Hoover and the Un-Americans
by Kenneth O'Reilly *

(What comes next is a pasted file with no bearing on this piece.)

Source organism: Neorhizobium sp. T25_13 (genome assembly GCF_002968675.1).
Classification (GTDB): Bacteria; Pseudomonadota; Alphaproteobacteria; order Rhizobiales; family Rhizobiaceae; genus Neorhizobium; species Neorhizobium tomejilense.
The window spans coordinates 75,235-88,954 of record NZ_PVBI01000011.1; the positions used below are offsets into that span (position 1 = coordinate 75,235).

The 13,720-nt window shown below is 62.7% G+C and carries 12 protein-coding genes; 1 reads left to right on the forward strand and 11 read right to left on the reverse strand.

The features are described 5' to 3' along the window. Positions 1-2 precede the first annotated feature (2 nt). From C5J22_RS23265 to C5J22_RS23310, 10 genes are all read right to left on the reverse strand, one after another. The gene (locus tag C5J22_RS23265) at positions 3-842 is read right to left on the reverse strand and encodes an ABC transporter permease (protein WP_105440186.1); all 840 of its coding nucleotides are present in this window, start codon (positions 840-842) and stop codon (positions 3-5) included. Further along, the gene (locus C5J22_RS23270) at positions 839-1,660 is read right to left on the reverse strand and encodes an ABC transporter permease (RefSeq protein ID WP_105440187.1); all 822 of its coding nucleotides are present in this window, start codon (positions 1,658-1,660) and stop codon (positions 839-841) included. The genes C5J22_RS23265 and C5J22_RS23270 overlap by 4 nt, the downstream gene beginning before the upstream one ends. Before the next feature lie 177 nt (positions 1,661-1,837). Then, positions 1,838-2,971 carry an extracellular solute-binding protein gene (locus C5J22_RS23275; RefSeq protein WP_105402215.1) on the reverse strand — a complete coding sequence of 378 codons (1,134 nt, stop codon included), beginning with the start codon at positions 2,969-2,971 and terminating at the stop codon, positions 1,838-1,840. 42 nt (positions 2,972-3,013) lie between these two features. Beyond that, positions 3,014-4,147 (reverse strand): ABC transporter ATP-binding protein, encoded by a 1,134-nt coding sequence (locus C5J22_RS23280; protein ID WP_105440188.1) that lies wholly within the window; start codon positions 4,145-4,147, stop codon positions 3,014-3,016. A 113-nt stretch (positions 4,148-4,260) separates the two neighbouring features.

While ACLU officials Morris Ernst and Irving Ferman were busy collaborating with the FBI, the United States Senate condemned Joseph R. McCarthy for conduct unbecoming a United States Senator. The condemnation did not, however, terminate McCarthyism as a political phenomenon. In some ways, McCarthy's demise ushered in a more pervasive McCarthyism. The House Committee on Un-American Activities and the Senate Internal Security Subcommittee continued to promote the menace, while FBI officials' priorities remained unchanged. In 1959, two years after McCarthy's death, over 400 agents in the FBI's New York Field Office were assigned to "communism" and only four to organized crime. FBI assistance to the congressional internal security committees also escalated dramatically in response to a new program launched by the FBI in 1956 -- the first of the COINTELPROs. Never content merely to spy and gather intelligence, FBI officials had always intended to use the information gathered during their investigations to discredit dissident political activities. Hereafter, they pursued these objectives on a truly grand scale. McCarthyism at Bay This apparent paradox -- the escalation of McCarthyism at the very time the junior Senator from Wisconsin was fading into oblivion -- can be explained in part by the anticommunist politics favored by the Eisenhower administration. Less than two weeks after his inauguration, President Eisenhower directed his congressional liaison, General Wilton B. Persons, and Vice- President Nixon to work with HUAC and the various congressional investigating committees searching for Communists in government. Nixon and Persons hoped to direct the congressional red-hunters by identifying "what ought to be investigated," thereby confining the ongoing search for subversives to New Deal and Fair Deal personnel while precluding "investigations of the present Administration." Justice Department officials, moreover, felt that the Republicans' electoral success had led to "changed conditions" and thus the FBI should now extend "as much cooperation as possible" to HUAC and other red-hunting committees. The President publicly questioned whether CPUSA members should be allowed to teach. Even when teaching mathematics, Eisenhower mused, party propagandists could substitute political symbols for apples and oranges. J. Edgar Hoover also supported the HUAC-SISS investigations. In March he ordered twenty-four field offices to compile reports on "subversive persons" employed at fifty-six universities and colleges. A month later, the FBI Director warned the House and Senate Appropriations Subcommittees of Communist infiltration in education at all levels. The administration's support for the anticommunist politics of HUAC and FBI officials was further reflected in the decision to create a new loyalty-security program. Established by executive order in April 1953, the Eisenhower loyalty-security program made it easier to fire not only potential security risks and those few Communists who had infiltrated the government, but New Deal holdovers as well. (In June 1954 Attorney General Herbert Brownell, Jr., told the Cabinet that there were "some 500 Government employees on an FBI 'pick-up list' in case of an emergency.") Then, at HUAC's recommendation, the President amended the loyalty-security program by authorizing loyalty review boards to take into consideration whether a federal employee had ever taken the Fifth Amendment before a congressional investigating committee. Led by Attorney General Brownell, the administration also lobbied for an immunity bill and on August 20, 1954, Congress passed the Compulsory Testimony Act. President Eisenhower commended the virtues of this new law three days later: Investigation and prosecution of crimes involving national security have been seriously hampered by witnesses who have invoked the Constitutional privilege against self-incrimination embodied in the Fifth Amendment. This Act provides a new means of breaking through the secrecy which is characteristic of traitors, spies and saboteurs. Although this act empowered congressional committees to request the District Court for the District of Columbia to grant immunity to recalcitrant witnesses, neither HUAC nor any of the other red-hunting committees made much use of it. The Un-American Activities Committee was quite content to fire twenty or more questions at unfriendly witnesses and receive the same answer each time: "I refuse to answer on the grounds that it may incriminate me." In addition, the Supreme Court had recently decided, in Hoffman v. U.S., that Fifth Amendment protections extended to questions about other individuals and could further be invoked in response to any question that tended to incriminate, whether it was incriminatory or not. In Rogers v. U.S. the Court had ruled that a witness who testified regarding his or her own Communist affiliations thereby waived all constitutional rights and must answer questions regarding other persons as well. In these circumstances, those summoned by the Velde, Jenner, and McCarthy committees had few choices. They could take the Fifth, become a Committee informer, or refuse to testify on other grounds -- in which case they risked indictment for contempt of Congress and, ultimately, jail. (The FBI even kept justice Department prosecutors posted on the strategy that members of allegedly subversive groups intended to pursue when called to testify.) Witnesses who took the Fifth also risked losing their jobs and were routinely investigated by the FBI for inclusion on the Security Index. The Bureau held a dossier on everyone who took the Fifth Amendment before a congressional investigating committee. The condemnation of Senator McCarthy might have signalled a thaw in the domestic Cold War, but the anticommunist politics favored by the Eisenhower administration, HUAC, and FBI officials remained unchallenged. A series of Supreme Court rulings in 1956 and 1957, however, did impose substantive restrictions on FBI officials' attempts to exploit antiradical fears and the administration's concomitant attempt to devise a "total program [that] will have the effect of outlawing the Communist Party without becoming involved in the constitutional complications of actual outlawry." These decisions limited the scope of permissible testimony by FBI informers and granted defense counsel greater access to pretrial statements that government witnesses had made to the FBI; challenged the procedures of congressional committees investigating subversive activities; and questioned the constitutionality of Smith Act prosecutions, Subversive Activities Control Board hearings, and certain aspects of the Eisenhower administration's loyalty- security program. The Supreme Court's rulings did not reflect a change in congressional temperament. HUAC member Donald Jackson was not alone when he charged that the Court's decision to invalidate a contempt of Congress citation against John T. Watkins for refusing to answer Committee questions was "a victory greater than any achieved by the Soviet on the battlefield since World War II." During the Eighty-Fifth Congress, 101 anti-Court and anti-civil liberties bills were introduced. Led by Louis Nichols, the FBI lobbied extensively for new legislation to undo the effects of the recent rulings, particularly the Jencks decision, which granted defendants greater access to FBI reports. In 1959, two years after he left the Bureau, Nichols wrote an influential American Bar Association report that inspired in part yet another attempt by anticommunist congressmen to shore up the nation's internal security machinery. The Escalation of McCarthyism The FBI's response to the Supreme Court decisions of 1956 and 1957 was not so narrowly limited. Realizing that it would no longer be feasible to prosecute Communists, in August 1956 Bureau officials decided to augment their earlier political activities. They launched the first of a series of formal counterintelligence programs (COINTELPROs) designed "to expose, disrupt, misdirect, discredit or otherwise neutralize" groups and individuals whom FBI officials had categorized as opposed to the national interest. The FBI's counterintelligence program was initiated unilaterally without the knowledge or authorization of the Attorney General or the President, at a time when Communist party membership was declining spectacularly, and when even FBI officials no longer considered the CPUSA an espionage threat. Thus began a massive campaign to bring Communists "into disrepute before the American public." Once institutionalized within the Domestic Intelligence Division (headed from 1961 to 1971 by William C. Sullivan), this COINTELPRO-Communist party expanded to include indigenous radicals and nonradicals. In March 1960 another Bureau program, COMINFIL, sought to prevent Communist infiltration of "legitimate mass organizations" ranging from the Boy Scouts to the NAACP. Under COMINFIL, the FBI began to investigate those whom FBI officials considered as being possibly under Communist influence. In time, the Bureau expanded its structured counterintelligence activities to include such diverse groups and amorphous movements (and their sympathizers) as the Socialist Workers party (1961), "White Hate Groups" (1964), "Black Nationalist Hate Groups" (1967), and the "New Left" (1968). Counterintelligence operations (some of which violated criminal statutes relating to mail fraud, incited violence, and involved sending obscene material through the mail and extortion) were not intended merely to invoke sanctions against dissidents. They also had an explicitly educational purpose -- developing logically, if not inevitably, from the earlier and less formal program of February 1946. Under the counterintelligence programs, FBI officials were more concerned with dramatizing the Communist threat than neutralizing the Communist party. When the CPUSA began to disintegrate in the late 1950s, FBI officials felt compelled to serve as cheerleaders for their archfoe. Accordingly, the collapse of the party newspaper in 1958 prompted FBI officials to draft a "statement which the Director may desire to use as an official publicity release explaining the discontinuance of the 'Daily Worker' for the American people." Hoover rejected this suggestion and instead ordered the Crime Records Division to give the FBI-authored statement to Hearst columnist George Sokolsky. This leak to Sokolsky was not atypical. The FBI's attempts to shape public opinion accelerated between 1956 and 1971, the years the Bureau operated the various COINTELPROs. The most frequently used techniques, however, had long been employed by FBI Assistant Director Nichols. These included anonymous mailings (whether reprints of published articles or FBI-authored pamphlets, news stories, or poison-pen letters); leaks to friendly journalists, congressmen, and other public opinion leaders; and efforts to prevent radicals from speaking, meeting, teaching, writing, and publishing. Following Nichols's retirement from the Bureau in late 1957, Cartha DeLoach carried on these activities. Starting out as an agent assigned to investigate Communists in Toledo and Akron, Ohio, DeLoach moved to Washington D.C. after World War II and was assigned to the Crime Records Division. Appointed FBI Assistant Director for Crime Records in 1959, he directed all FBI investigative activities six years later. Cultivating newsmen, congressmen, and even President Lyndon B. Johnson, DeLoach, like Nichols before him, was Hoover's troubleshooter." Less concerned than Nichols with the possibility that his activities would become publicly compromised, DeLoach not only furnished information to newspaper reporters and other publicists but supervised the production and distribution on college campuses of a newspaper, the Rational Observer, billed as the work of "a small group of students." As part of his counterintelligence responsibilities, DeLoach developed a "Mass Media Program" that included over 300 newspaper reporters, columnists, radio commentators, and television news investigators. Under DeLoach's supervision on the local level, FBI field offices cultivated their own media contacts. The Chicago Field Office, for instance, had one or more sources at various newspapers (Chicago Tribune, Chicago American, Chicago Daily News, Chicago Sun-Times, Chicago Defender, Joliet Herald, Rockford Register Republic, Rockford Morning Star, and Waukegan News Star), television stations (ABC, NBC, and CBS local affiliates), radio stations (WGN), and news organizations (City News Bureau and Field Communications Corporation). These sources could be counted on to publicize the FBI's position on virtually any issue and to discredit not only the CPUSA but "the liberal press and the bleeding hearts." Counterintelligence and the Committee As part of the counterintelligence program, DeLoach and other FBI officials also worked closely with the House Committee on Un-American Activities -- whether by directing Committee staff to FBI informers or public source information, servicing HUAC requests for specific files, providing Committee members and staff with FBI reports, or assisting the Committee's efforts to compile charts detailing the "structure and organization" of the CPUSA. The FBI, in return, routinely exploited HUAC's public hearings to expose the Communist associations of Security Index subjects. Other targets were selected under COINTELPRO through regular reviews of the seemingly endless lists of names of people whom FBI informers had identified as Communist during testimony before the Committee. The Bureau's dissemination of published HUAC hearings and reports did not begin with the new counterintelligence program. It dated from January 1939 and escalated under the Truman loyalty program. Because Truman's program required FBI and Civil Service Commission investigators to search HUAC files for information bearing on the loyalty of incumbent or applicant federal employees, two FBI agents were assigned permanently to the Committee file room. (Prior to March 25, 1947, when Truman established the loyalty program by issuing Executive Order 9835, Committee staff searched the files; after that date agency investigators did their own searching because file room staff could not keep pace.) When President Eisenhower expanded the loyalty program in 1953 but did not specifically mention the Committee's files, Hoover announced that the FBI continued to check the data accumulated by Martin Dies and HUAC in all federal employee security investigations. More importantly, six days after Truman issued Executive Order 9835, HUAC Chairman J. Parnell Thomas named John McDowell (R., Penn.), Richard Vail (R., Ill.), and John Wood (D., Ga.) to a three-man subcommittee that was to draw up a master list of subversive organizations. The first installment, scheduled to be completed and presented within a few days to Attorney General Tom Clark, was to serve as a guide for loyalty investigators. HUAC demanded the immediate dismissal of any federal employee who had been or remained a member of any proscribed organization. This list, and subsequent installments, had an immediate impact. The FBI treated the Attorney General's list of subversive organizations as only one list among many lists -- and a rather limited one at that. If a federal employee was a member of a group listed by HUAC but not by the Attorney General, the FBI reported that fact to the justice Department and to the appropriate loyalty board. The FBI also relied on the Dies Committee's Appendix IX, published in 1944 and aptly entitled Communist Front Organizations. Prepared when the Dies Committee's future was very much in doubt by a subcommittee headed by John M. Costello (D., Cal.), Appendix IX was a hastily compiled, rather careless cross-section of the Committee's files. When finished, it totaled seven volumes and just under 2,000 pages. Some 250 groups were labeled Communist fronts and the seventh volume consisted of a 22,000 name index. Although 7,000 sets were published at a cost of $20,000, the full Committee membership deemed Appendix IX irresponsible, expunged it from the record, and ordered the existing copies destroyed. Appendix IX was immediately removed from the Library of Congress and government document rooms. A few sets, however, had already been sold to private subscribers and government agencies. The FBI immediately cross-indexed its copy. When political scientist Robert Carr interviewed Richard Nixon and John Wood regarding the continued use of Appendix IX, both claimed to be unaware of its contents and the facts surrounding its controversial publication. In March 1950, however, Committee Chairman Wood announced that HUAC staff were updating Appendix IX to make it "a bible of subversive activities in the United States." Appendix IX, of course, was already a bible of sorts and not only for intelligence and security officers. A Republican club in Chicago used it to redbait Senator Paul H. Douglas, and Senator McCarthy relied heavily on it because it was more extensive than the Attorney General's list. For example, of the twenty-eight alleged CPUSA fronts that McCarthy listed after New York City Municipal Court judge Dorothy Kenyon's name, only four were cited by the Attorney General. According to ex-FBI agent Kenneth Bierly of Counterattack, "everybody has a copy" -- including, among others, the staff of the American Legion's Firing Line, blacklister Allen Zoll of the National Council of American Education, and Richard E. Combs, counsel to the California Fact-Finding Committee on Un-American Activities. Appendix IX was so popular that a private organization reportedly reproduced it in 1954 to meet the needs of the blacklisters. The FBI and private-sector blacklisters also relied on another HUAC publication, the Guide to Subversive Organizations and Publications. Actively promoted by FBI agent Lee Pennington even before it was first published as a handbook in December 1948, the Guide declared 563 organizations and 190 publications subversive and was updated and expanded in 1951, 1957, and 1961. J. Edgar Hoover, for his part, furnished each field office with at least two copies and referred concerned citizens to the Committee's "convenient" report so they might "spot" fronts and "not be fooled into giving them ... support." The FBI not only helped HUAC compile the various editions of its Guide (whether by directly leaking information to the Committee or through publicity given by the Committee to the testimony of FBI informers). FBI officials, in addition, monitored the various editions of the Guide, occasionally gleaning information previously unknown to the Bureau. FBI officials and agents were most likely to use the Guide when preparing "characterizations" or "thumbnail" sketches for dissemination outside the Bureau both to other governmentagencies and to friendly journalists. Local FBI field offices were instructed to compile these sketches on five-by-eight cards and to review them periodically. These characterizations were not to be disseminated until they could be laundered (that is, until all of the sources or documentation cited were "public source" in nature). What's in a Name? The Bureau had long been in the intelligence laundry business -- using HUAC as conduit for the furtive dissemination of political intelligence from its classified files. The so-called COINTELPROs, then, did not represent a change in FBI officials' anticommunist Weltanschauung. The counterintelligence programs of 1956 to 1971 differed from earlier FBI activities principally in that a complete paper record was created of FBI actions, a record that was maintained in both the central COINTELPRO file at Bureau headquarters and in the field office counterintelligence files. (In 1975 the former COINTELPRO-New Left supervisor claimed that the COINTELPRO caption was, in some ways, simply an "administrative device to channel the mail to" FBI headquarters.) Under the various counterintelligence programs, field office proposals for disruptive or educational action, authorizations from senior FBI officials, and periodic summary reports recording tangible results were recorded in writing. Prior to 1956 FBI officials had been reluctant to risk creating such a paper record of their political efforts. This reluctance stemmed not from a greater sensitivity to civil liberties but from a concern that formal record keeping practices could increase the FBI's vulnerability. Accordingly, written records of the Bureau's earlier assistance to HUAC and conservative newspaper reporters were destroyed under "Do Not File" procedures, falsified, or filed under the Bureau's individual case captions -- making it difficult to ascertain the scope of the FBI's political activities without total access to the headquarters and field office files. In contrast, during the lifetime of the formal COINTELPROs, exactly 3,247 disruptive actions were proposed, of which 2,370 were carried out. This is not to say that the FBI's less formal activities ceased when COINTELPRO began. As Internal Security Section chief Alan H. Belmont noted in an August 1959 memorandum to Hoover, "the Counter- intelligence Program is one of the special programs that we have devised to disorganize and disrupt the Communist Party". One such program involved the dissemination of blind memorandums regarding subversive activities to local and state police officials. Another more formal program, begun in February 1951, authorized "the dissemination of information to appropriate authorities on a strictly confidential basis concerning Communist or subversive elements in public utilities or public or semi-public organizations." This so-called Responsibilities Program (Responsibilities of the FBI in the Internal Security Field) was launched on February 17 following Hoover's meeting with a group of state governors representing the executive committee of the 1951 Governors' Conference. All information volunteered by the FBI was oral and recipients included a "large number of state and local officials." The Bureau's role was not to be compromised; otherwise, as senior FBI officials noted, "our standard claim that the files of the FBI are confidential" would be threatened." The Responsibilities Program clearly indicates that the launching of the first COINTELPRO in August 1956 did not represent a shift in Bureau policy. Nor can COINTELPRO be considered simply as a skeleton in the FBI's closet. Only a small number of the FBI counterintelligence actions conducted between 1956 and 1971 were carried out as formal COINTELPRO operations. The vast majority were thus not recorded in the central COINTELPRO file but were under other program files or individual case captions.* a "readers digest" of Chapter 8, "Counterintelligence", of Hoover and the Un-Americans, by Kenneth O'Reilly, Temple University Press, 1983.